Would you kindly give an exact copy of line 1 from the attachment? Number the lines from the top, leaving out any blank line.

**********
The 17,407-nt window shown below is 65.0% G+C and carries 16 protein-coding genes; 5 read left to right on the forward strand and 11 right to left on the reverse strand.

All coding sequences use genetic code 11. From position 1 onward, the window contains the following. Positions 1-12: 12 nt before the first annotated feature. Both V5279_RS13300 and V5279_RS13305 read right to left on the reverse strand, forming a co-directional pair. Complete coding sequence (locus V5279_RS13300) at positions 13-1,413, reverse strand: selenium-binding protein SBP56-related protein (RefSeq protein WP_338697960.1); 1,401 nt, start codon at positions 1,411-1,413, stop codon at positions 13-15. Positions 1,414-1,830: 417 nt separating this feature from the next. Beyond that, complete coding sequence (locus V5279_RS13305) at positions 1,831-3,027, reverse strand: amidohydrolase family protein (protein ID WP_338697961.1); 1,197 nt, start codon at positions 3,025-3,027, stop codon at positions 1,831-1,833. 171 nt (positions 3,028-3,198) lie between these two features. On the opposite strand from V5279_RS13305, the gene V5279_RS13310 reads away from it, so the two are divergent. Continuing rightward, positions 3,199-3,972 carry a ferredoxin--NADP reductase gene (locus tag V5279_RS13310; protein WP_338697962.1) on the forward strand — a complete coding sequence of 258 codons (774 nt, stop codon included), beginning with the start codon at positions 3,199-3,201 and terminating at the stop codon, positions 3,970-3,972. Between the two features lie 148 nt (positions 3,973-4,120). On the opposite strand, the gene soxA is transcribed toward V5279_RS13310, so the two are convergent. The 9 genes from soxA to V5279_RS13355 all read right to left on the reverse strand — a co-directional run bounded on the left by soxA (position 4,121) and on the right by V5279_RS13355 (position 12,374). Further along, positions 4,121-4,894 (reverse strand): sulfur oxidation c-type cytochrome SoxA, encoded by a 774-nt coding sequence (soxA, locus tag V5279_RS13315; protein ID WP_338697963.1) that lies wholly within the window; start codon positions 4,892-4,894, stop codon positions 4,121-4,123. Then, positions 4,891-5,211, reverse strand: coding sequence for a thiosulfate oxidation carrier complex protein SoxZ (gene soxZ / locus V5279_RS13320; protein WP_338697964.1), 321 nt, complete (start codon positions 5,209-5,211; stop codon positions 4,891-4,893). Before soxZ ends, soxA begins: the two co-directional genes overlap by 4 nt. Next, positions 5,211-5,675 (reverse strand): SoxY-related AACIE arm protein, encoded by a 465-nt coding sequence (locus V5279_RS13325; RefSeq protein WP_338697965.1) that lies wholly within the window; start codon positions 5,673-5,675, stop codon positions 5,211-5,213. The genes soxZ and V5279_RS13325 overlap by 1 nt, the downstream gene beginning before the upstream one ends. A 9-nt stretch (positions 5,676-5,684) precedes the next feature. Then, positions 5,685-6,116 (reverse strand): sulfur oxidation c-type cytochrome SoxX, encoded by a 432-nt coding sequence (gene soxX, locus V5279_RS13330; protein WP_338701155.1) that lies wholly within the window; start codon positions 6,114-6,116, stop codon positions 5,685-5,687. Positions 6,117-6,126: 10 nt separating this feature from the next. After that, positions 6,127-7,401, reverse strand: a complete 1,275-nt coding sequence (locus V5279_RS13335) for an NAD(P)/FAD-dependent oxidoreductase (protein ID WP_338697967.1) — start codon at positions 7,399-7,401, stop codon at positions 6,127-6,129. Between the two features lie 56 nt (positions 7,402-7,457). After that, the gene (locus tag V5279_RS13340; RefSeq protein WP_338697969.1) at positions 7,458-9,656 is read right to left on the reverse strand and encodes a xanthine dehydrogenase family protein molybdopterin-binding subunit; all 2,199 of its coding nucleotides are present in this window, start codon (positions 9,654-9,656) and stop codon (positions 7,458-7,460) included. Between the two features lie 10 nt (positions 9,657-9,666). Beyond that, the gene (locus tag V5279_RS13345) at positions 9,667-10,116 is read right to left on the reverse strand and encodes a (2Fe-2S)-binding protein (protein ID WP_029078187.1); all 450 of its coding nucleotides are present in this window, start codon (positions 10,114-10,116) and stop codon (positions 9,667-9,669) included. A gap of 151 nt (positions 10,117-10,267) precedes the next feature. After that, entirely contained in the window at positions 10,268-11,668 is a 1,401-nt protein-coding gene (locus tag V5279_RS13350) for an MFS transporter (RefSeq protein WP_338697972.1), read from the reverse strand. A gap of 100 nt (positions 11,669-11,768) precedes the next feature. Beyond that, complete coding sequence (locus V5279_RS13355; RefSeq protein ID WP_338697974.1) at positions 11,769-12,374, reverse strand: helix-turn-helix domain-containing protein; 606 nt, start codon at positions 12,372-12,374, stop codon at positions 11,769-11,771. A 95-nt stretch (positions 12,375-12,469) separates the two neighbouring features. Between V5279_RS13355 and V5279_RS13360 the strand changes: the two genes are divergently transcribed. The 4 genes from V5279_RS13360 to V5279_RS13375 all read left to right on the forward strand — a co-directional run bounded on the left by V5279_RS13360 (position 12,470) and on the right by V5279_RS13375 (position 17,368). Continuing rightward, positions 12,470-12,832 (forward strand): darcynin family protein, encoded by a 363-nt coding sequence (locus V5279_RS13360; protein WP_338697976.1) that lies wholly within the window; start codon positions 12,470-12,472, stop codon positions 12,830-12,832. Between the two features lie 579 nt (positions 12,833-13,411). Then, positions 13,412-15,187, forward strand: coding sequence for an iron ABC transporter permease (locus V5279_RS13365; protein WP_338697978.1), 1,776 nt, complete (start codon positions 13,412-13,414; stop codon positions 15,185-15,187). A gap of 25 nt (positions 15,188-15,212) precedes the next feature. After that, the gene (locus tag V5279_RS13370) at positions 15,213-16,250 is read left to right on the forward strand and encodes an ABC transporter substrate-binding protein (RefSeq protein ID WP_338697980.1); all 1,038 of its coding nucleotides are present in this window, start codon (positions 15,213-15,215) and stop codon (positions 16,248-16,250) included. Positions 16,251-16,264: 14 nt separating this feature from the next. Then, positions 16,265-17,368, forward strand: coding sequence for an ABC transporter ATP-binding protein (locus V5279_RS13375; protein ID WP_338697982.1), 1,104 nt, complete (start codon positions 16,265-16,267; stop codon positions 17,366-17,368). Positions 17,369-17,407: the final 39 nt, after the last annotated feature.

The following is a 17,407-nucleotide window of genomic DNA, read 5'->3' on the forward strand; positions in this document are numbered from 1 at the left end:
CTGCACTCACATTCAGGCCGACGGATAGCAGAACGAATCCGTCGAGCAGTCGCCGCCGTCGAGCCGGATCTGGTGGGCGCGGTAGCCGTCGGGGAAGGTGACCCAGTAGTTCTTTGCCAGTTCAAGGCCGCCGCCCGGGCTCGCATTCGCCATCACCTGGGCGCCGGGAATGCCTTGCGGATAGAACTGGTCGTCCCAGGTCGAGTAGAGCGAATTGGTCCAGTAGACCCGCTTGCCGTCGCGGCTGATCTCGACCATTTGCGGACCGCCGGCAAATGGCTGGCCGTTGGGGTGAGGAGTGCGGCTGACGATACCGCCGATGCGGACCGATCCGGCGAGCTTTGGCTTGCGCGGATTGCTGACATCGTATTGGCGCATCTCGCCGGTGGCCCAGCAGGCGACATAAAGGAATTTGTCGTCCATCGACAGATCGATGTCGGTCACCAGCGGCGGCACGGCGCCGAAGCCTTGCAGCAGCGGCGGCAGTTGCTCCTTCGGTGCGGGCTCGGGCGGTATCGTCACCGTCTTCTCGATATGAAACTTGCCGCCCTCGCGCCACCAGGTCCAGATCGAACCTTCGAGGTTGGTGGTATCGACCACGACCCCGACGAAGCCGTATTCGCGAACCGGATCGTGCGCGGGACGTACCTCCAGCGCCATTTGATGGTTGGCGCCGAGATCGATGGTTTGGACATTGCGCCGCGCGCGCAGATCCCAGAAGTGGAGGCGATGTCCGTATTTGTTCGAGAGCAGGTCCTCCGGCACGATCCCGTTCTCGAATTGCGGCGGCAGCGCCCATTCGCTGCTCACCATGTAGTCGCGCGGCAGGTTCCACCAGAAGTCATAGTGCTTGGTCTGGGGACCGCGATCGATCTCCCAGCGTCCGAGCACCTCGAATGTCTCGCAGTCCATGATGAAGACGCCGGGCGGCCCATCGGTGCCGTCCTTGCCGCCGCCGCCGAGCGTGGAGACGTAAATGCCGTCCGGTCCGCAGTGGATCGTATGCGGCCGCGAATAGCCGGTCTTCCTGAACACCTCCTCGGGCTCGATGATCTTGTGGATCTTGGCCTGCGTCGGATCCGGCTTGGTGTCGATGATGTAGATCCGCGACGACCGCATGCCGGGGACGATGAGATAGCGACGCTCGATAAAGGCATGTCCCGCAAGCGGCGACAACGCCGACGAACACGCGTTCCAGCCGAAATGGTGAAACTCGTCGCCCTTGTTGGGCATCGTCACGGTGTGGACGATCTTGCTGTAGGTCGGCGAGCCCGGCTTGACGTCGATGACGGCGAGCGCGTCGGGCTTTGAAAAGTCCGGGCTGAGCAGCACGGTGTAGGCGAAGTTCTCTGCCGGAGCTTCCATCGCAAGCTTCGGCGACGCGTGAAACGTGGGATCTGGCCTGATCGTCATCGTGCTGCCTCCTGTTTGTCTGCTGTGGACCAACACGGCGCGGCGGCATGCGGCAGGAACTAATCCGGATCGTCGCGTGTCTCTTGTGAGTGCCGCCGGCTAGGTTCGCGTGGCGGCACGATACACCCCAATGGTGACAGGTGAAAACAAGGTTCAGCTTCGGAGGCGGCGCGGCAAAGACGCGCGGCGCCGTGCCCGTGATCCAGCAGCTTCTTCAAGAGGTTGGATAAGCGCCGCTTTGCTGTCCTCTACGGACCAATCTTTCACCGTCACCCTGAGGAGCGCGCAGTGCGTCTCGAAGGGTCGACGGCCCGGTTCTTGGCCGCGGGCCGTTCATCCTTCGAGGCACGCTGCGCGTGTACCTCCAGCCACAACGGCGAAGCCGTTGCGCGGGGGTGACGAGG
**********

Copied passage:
The 17,407-nt window shown below is 65.0% G+C and carries 16 protein-coding genes; 5 read left to right on the forward strand and 11 right to left on the reverse strand.